Financial Feminist Book Summary - Financial Feminist Book explained in key points
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Financial Feminist summary

Tori Dunlap

Overcome the Patriarchy's Bullsh*t to Master Your Money and Build a Life You Love

4.1 (306 ratings)
18 mins
Table of Contents

    Financial Feminist
    Summary of 6 key ideas

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    Ditch the shame - net worth isn’t self worth.

    Why start a Blink about finance with shame? Well, here’s a little known fact: your perceptions of money were formed by the time you were seven years old. Before you ever opened your first account, or swiped your first card, you had already formed attitudes and emotions around finance. If you grew up hearing your parents fight over bills every night, or watched them balance the checkbook together each week, those early experiences impacted you.

    You aren’t born knowing how to “money.” It is something that takes education and practice. Men and women often receive very different kinds of financial education, too. Boys are often taught about building wealth through investments, real estate, or entrepreneurship. Financial education for girls, however, is usually limited to managing a household budget, clipping coupons, and cutting spending. Guess which one pays more in the long run?

    Society compounds the problem by shaming those who get into debt, who don’t save, or can’t afford a house downpayment for all that avocado toast. As if everyone is in control of their situation with no sudden emergencies, natural disasters, racism, ableism, nor homophobia. As if everyone has equal access to things like healthcare, childcare, and education.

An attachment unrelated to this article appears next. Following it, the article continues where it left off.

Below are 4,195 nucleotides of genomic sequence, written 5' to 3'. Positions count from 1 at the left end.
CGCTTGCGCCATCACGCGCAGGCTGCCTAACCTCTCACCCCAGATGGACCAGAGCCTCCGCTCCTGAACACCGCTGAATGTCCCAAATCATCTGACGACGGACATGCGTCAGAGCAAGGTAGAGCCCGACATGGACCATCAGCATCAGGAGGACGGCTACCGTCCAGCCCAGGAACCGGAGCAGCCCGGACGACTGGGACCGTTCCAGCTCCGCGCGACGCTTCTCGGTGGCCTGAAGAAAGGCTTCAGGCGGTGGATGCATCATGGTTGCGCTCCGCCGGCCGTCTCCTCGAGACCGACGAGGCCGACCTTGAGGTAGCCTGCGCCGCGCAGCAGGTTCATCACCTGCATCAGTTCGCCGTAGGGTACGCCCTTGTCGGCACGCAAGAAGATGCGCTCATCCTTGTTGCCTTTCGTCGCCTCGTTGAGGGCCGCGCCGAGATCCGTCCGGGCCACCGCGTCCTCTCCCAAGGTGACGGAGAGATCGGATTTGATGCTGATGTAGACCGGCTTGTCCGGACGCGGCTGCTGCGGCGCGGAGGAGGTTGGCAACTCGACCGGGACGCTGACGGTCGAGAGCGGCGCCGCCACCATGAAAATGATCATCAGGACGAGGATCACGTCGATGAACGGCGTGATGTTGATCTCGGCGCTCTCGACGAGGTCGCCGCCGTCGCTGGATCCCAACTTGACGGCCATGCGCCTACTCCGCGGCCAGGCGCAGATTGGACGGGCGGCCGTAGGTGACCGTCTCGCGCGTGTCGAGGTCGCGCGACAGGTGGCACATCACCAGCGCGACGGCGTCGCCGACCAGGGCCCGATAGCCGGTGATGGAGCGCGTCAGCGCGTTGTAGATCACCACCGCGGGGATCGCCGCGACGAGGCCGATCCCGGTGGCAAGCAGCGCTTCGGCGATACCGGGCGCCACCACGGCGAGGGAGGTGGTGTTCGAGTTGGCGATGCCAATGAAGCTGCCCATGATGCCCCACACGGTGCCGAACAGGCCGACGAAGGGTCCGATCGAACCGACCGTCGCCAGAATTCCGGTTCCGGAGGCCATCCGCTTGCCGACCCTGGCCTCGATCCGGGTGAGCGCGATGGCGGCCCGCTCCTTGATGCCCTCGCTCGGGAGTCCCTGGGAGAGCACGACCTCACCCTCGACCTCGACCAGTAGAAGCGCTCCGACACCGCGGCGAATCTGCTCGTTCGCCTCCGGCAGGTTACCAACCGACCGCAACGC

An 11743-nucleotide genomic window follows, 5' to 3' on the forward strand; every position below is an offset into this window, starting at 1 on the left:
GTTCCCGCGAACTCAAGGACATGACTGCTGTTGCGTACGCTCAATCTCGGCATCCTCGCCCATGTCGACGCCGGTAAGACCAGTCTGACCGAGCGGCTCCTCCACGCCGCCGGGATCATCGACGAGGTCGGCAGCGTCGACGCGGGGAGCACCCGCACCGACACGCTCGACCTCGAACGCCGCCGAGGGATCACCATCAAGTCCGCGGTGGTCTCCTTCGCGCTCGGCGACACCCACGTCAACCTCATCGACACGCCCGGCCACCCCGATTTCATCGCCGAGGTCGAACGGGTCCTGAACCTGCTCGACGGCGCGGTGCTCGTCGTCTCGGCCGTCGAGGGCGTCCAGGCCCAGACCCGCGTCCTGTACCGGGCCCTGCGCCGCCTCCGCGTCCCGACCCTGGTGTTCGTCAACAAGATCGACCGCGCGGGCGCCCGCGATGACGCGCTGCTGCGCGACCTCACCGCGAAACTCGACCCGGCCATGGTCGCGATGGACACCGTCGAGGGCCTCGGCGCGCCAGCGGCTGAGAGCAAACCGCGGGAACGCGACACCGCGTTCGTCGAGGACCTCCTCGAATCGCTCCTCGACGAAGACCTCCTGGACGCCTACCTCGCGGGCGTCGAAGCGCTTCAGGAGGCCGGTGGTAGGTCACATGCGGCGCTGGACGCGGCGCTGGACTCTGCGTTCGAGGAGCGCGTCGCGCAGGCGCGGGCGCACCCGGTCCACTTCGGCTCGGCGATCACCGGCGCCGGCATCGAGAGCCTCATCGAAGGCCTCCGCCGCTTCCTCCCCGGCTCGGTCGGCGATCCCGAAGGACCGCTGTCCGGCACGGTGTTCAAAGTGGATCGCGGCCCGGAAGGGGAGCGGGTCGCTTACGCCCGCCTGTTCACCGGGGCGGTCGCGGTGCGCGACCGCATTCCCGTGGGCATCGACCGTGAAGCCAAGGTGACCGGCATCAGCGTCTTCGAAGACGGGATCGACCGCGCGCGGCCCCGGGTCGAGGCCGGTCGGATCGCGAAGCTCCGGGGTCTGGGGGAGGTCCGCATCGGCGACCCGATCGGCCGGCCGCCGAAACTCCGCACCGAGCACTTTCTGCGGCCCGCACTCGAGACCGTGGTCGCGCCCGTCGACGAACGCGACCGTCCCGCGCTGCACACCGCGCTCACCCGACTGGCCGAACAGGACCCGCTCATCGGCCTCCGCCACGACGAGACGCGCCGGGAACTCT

Given that women graduate with more student debt than their male counterparts (and the disparity is even larger for women of color), make lower wages, are the targets of more predatory lending – this financial shaming amounts to gaslighting. Women couldn’t even have their own credit cards until 1974, or get a business loan in their name until a decade later. 

    So today, right now, this moment – give yourself some grace. The first step toward building your personal wealth is to check in with your emotions around money and see how you can be more mindful of their impact on you. Afraid to negotiate for a raise? You might have absorbed negative messages about your self worth. Confronting these emotions and processing them is a step in the right direction.

    This first step – confronting your emotions – will help you be more confident with money. And confidence is important. It can give you the courage to seek a better job, get more education, or call your creditors to negotiate a lower interest rate. Over time, these small changes add up to big accomplishments for your financial goals. How big? We’ll take that on in the next chapter.


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    What is Financial Feminist about?

    Financial Feminism (2022) debunks the money myths and exposes the systemic oppression that keeps many stuck in toxic jobs or cycles of debt. Offering practical solutions that everyone can start today to close the wage gap, ramp up financial fitness, and build the life of their dreams.

    Who should read Financial Feminist?

    • Anyone feeling stuck living paycheck to paycheck
    • Those who want to retire someday
    • Anyone frustrated by the sexist wealth gap looking to build a more equal future

    About the Author

    Tori Dunlap is a financial author, podcast host, and international speaker on topics of wealth building and finance for women.

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